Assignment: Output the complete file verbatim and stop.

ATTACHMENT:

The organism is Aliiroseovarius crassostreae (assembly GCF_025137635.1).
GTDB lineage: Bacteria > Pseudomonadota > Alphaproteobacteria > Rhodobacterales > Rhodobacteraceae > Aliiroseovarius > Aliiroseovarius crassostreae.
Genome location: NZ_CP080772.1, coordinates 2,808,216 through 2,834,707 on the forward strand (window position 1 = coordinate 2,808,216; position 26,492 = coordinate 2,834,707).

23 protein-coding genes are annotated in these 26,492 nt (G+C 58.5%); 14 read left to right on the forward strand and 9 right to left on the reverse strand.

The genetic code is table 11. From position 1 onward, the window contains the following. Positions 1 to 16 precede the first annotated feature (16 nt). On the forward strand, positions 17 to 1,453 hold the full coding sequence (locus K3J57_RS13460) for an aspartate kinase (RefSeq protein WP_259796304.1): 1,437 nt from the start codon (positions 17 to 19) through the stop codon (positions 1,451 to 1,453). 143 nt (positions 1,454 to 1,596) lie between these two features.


The organism is Aliiroseovarius crassostreae (assembly GCF_025137635.1).
GTDB lineage: Bacteria > Pseudomonadota > Alphaproteobacteria > Rhodobacterales > Rhodobacteraceae > Aliiroseovarius > Aliiroseovarius crassostreae.
Genome location: NZ_CP080772.1, coordinates 2,808,216 through 2,834,707 on the forward strand (window position 1 = coordinate 2,808,216; position 26,492 = coordinate 2,834,707).

23 protein-coding genes are annotated in these 26,492 nt (G+C 58.5%); 14 read left to right on the forward strand and 9 right to left on the reverse strand.

The genetic code is table 11. From position 1 onward, the window contains the following. Positions 1 to 16 precede the first annotated feature (16 nt). On the forward strand, positions 17 to 1,453 hold the full coding sequence (locus K3J57_RS13460) for an aspartate kinase (RefSeq protein WP_259796304.1): 1,437 nt from the start codon (positions 17 to 19) through the stop codon (positions 1,451 to 1,453). 143 nt (positions 1,454 to 1,596) lie between these two features.